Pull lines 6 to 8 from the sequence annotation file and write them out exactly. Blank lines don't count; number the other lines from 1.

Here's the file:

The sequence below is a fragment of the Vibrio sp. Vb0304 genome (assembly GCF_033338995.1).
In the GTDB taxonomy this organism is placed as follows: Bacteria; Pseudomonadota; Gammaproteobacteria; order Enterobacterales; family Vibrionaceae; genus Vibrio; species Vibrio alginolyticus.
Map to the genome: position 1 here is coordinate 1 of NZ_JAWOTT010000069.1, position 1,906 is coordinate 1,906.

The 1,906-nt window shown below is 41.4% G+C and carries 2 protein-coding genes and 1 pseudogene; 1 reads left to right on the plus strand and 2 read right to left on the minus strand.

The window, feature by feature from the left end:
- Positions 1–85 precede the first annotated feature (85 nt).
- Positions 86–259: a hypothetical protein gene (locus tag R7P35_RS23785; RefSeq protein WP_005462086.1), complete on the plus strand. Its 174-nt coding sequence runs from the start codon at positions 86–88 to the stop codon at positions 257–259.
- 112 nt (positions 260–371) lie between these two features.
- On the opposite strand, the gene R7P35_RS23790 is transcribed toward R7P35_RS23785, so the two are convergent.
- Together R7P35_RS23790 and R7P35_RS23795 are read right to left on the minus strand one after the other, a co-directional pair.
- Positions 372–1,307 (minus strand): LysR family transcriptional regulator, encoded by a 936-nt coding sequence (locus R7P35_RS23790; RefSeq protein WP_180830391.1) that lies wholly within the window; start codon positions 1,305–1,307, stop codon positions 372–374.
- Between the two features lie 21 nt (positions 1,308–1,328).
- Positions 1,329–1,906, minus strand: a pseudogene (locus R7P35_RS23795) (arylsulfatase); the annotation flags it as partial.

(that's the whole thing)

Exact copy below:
- Positions 1–85 precede the first annotated feature (85 nt).
- Positions 86–259: a hypothetical protein gene (locus tag R7P35_RS23785; RefSeq protein WP_005462086.1), complete on the plus strand. Its 174-nt coding sequence runs from the start codon at positions 86–88 to the stop codon at positions 257–259.
- 112 nt (positions 260–371) lie between these two features.